Building A Hackintosh: Is It Worth It?

My now nearly 8-year-old MacBook Pro has more than earned it’s keep over its life. It’s the laptop that saw me through high school (although I did little work that’s not really an achievement), college and was the machine used to create my businesses.

But, despite being a high spec version, it’s no longer up to managing my more complex workloads which essentially boils down to using Photoshop alongside a bunch of other apps. So I made the decision to reinvest the company funds into a new machine that would stand the test of time as well as my trusty MBP.

After a quick look through Apple’s latest offerings, I reached the same conclusion so many do; fuck me these things are too expensive. The only machine that would really be an option for me would be the Mac Mini. But Apple’s desire to see to it that you never open any of their machines killed that idea off pretty quickly. The cost to performance wasn’t horrendous, but repairs or heaven forbid upgrades would at best be uneconomical and at worst, impossible.

With that, I started to look into the PC space to see if I could maybe get on with a Windows-powered machine just long enough to complete my more intensive work and continue using the MBP for pretty much everything else. I quickly ruled this out as to spend such a decent sum of money only to use it 20% of the time was nearly as uneconomical as the aforementioned Mac Mini.

It was at this point, I got lost down a YouTube rabbit hole and found many people beefing up the old Cheese grater Mac Pro. This idea stuck for a little longer as my love for these machines back in the day was enormous, but I eventually concluded that most of my workload requires good single-core performance. With the older architecture in the Mac Pro only being able to offer average to good multi-core performance, I ditched that plan fairly quickly as well.

I was about to give up when YouTube through me a curveball; the Hackintosh. This would surely be the perfect machine for me! I could build it to my exact needs and when in future it needed repairing or upgrading, this would painless and incredibly cheap compared to the Mac Mini. The warnings of how complex a Hackintosh build could be were as numerous as the tutorials boasting of quick and easy vanilla installs. I eventually found Morognaut; who was a lifesaver.

After a brief chat with her, I become a Patreon member, placed my Amazon order following a build of hers and sat by the door until the parts came.

My Spec:

Intel i5-8400
16gb Ram
500gb SSD
Z370-A Mobo

Following an obsession I had when I was younger surrounding building my own gaming PC, I was fairly confident I could tackle the physical assembly without too much difficulty, but I watched a few tutorials just to refresh my memory (of course ignoring the Verge’s effort). The build itself went faultlessly and everything whirred into life first try. Then came the difficult bit…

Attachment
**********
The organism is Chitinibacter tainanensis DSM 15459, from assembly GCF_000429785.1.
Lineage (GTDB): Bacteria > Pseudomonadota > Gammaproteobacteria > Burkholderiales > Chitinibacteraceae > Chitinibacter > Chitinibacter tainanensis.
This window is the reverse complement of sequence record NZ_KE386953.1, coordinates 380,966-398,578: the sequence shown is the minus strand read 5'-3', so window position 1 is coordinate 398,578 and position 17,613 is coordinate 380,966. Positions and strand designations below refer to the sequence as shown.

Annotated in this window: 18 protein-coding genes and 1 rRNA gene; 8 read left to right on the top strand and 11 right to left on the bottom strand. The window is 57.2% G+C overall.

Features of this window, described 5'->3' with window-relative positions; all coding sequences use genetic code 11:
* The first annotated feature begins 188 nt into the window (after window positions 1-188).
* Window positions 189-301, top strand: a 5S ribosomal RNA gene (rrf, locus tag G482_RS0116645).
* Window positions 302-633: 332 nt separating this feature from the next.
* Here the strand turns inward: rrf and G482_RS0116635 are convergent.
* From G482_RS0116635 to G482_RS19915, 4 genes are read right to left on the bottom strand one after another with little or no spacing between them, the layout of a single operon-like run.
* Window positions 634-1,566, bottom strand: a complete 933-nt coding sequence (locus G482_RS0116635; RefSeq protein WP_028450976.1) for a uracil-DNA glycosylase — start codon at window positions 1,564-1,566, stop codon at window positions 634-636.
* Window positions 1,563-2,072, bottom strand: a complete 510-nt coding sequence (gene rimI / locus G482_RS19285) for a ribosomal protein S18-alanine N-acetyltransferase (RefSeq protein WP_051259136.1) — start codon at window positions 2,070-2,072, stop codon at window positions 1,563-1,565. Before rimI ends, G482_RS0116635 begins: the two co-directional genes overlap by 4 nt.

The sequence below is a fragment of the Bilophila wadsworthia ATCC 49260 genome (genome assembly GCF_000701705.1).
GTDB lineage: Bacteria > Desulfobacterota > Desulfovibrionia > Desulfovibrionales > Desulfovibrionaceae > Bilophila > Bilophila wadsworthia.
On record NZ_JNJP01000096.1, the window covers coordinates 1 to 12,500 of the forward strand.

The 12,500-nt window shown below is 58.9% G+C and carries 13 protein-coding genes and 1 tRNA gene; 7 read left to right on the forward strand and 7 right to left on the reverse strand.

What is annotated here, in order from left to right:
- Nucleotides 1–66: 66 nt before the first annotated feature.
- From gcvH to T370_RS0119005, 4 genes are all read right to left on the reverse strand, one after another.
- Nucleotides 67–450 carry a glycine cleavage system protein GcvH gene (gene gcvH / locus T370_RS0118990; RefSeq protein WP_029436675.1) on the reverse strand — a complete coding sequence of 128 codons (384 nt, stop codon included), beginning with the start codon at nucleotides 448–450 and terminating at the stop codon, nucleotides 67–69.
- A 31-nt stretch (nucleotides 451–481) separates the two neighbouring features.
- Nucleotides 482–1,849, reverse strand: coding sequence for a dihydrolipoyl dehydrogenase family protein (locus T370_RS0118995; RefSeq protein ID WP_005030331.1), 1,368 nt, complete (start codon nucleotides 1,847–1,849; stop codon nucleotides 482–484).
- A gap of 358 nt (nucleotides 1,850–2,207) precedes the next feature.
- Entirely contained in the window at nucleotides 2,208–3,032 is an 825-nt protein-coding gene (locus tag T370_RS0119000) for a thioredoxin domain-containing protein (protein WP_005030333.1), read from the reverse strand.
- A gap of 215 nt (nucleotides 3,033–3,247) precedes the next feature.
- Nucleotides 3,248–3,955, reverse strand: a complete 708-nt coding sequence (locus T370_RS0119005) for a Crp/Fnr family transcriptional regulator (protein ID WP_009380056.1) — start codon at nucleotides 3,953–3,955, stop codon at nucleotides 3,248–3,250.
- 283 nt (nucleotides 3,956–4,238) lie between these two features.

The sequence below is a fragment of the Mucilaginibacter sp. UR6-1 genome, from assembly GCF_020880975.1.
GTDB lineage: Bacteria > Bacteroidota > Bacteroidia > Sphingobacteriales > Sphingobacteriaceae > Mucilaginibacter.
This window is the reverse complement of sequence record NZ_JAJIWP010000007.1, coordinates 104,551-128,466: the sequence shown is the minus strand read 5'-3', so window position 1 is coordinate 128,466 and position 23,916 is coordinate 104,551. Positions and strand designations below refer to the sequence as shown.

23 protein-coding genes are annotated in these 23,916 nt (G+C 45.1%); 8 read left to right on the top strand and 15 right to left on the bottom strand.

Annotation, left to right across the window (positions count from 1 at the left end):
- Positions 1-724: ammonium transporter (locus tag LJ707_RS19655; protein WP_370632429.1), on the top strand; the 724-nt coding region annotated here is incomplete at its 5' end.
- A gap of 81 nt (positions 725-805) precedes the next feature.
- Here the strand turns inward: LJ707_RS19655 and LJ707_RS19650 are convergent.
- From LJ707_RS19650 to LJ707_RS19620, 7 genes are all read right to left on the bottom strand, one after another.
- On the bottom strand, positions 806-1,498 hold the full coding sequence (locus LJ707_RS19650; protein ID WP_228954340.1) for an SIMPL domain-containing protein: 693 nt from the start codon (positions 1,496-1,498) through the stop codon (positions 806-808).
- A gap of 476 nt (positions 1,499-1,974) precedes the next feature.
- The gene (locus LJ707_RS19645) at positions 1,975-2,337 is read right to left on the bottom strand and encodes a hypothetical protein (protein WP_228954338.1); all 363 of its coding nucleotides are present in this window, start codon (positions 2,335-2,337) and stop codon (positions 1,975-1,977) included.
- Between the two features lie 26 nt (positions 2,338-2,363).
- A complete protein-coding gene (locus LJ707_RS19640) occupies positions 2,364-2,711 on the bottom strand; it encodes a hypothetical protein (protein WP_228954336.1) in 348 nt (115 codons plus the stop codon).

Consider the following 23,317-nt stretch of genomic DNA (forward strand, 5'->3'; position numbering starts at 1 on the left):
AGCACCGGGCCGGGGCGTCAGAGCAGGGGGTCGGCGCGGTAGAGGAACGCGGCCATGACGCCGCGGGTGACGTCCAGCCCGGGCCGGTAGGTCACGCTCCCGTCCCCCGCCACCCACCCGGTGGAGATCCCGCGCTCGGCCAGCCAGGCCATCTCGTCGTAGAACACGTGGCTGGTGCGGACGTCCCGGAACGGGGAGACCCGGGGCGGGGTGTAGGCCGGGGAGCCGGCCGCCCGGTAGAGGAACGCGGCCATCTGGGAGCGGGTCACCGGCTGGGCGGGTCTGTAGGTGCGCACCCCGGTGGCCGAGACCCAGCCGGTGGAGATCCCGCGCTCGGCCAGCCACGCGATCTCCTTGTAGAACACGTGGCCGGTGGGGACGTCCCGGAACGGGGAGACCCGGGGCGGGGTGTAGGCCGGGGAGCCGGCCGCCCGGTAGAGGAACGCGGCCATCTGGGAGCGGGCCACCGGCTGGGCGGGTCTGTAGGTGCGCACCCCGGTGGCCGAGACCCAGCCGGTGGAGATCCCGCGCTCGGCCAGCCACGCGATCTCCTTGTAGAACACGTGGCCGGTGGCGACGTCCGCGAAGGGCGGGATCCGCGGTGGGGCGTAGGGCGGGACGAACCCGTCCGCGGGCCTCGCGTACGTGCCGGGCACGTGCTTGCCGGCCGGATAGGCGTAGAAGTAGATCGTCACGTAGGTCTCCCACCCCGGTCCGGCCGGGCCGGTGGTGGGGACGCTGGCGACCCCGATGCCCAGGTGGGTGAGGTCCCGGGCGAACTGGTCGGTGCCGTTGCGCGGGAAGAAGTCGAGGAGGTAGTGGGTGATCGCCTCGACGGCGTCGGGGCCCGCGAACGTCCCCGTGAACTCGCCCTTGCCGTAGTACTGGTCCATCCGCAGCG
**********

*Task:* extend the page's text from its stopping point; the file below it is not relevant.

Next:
Morganaut supplies Patreon members with EFI folders, so you can simply install this on the EFI partition of your boot volume. Alongside an installable version of Mojave on USB, I was ready to go. I tweaked motherboard settings according to another one of Morganaut’s guides and tried to boot…

The problems showed immediately, but through determination and some sort of blinding pride, I persisted trying countless fixes and reading all manner of forum posts. I eventually figured out the problem was caused by the inbuilt graphics module on the i5. More countless hours tweaking settings in Clover Configurator later… lift off. I booted into Mojave and everything worked fine… sort of.

Although I was able to boot now, the IGPU was not being utilised, so any graphic intense elements (even dragging a window around the screen was too much) the machine would lag horribly.

I finally gave in and scheduled a skype call with morganaut. Unsurprisingly, my problem was very simple if you knew what you were doing. A small tweak in Clover to tell the mac I was using X version of IGPU instead of Y (there are multiples versions of the same IGPU annoyingly) and everything was running smoothly.

I knew the performance would be excellent, but I didn’t foresee just how much more capable this machine would be of handling larger more complex workloads. I threw everything I had at it but it quietly wired away never getting over 60 degrees.

I quickly became restless and invested in a Sapphire 580x graphics card. I justified the purchase by telling myself Photoshop performance and video work I had to do would thank me greatly for it, but in truth, it was so I could game.

I harvested my MBP’s secondary 750gb hard drive which occupied the space where the CD drive used to sit – it’s hilarious to think how essential I once thought this was. I reformatted the drive and set to work installing Windows. Semi heeding Morgonaut’s advice, I made sure to disconnect all Mac OS drives before booting into Windows; a precaution I still take every time to this day.

This install was obviously painless in comparison to the Mac OS one and I was soon making a fool of myself on BFV for the first time (it’s really hard to aim with a mouse if you grew up with console controllers).

Overall the experience was definitely worth it. When the company is more profitable I’m sure I will dip back into the expensive world of Mac (ideally the newly released Mac Pro), but right now none of their line up makes sense for me. They’re just too expensive to purchase and once the warranty has expired, they’re a fortune to fix. I’d highly recommend taking the route I did which was essentially cheating. Be that with downloading pre-configured EFI folders or following one of the many detailed guides online to the letter. Either way, I’d consider it essential to purchase the exact same components as this is where most people run into issues.

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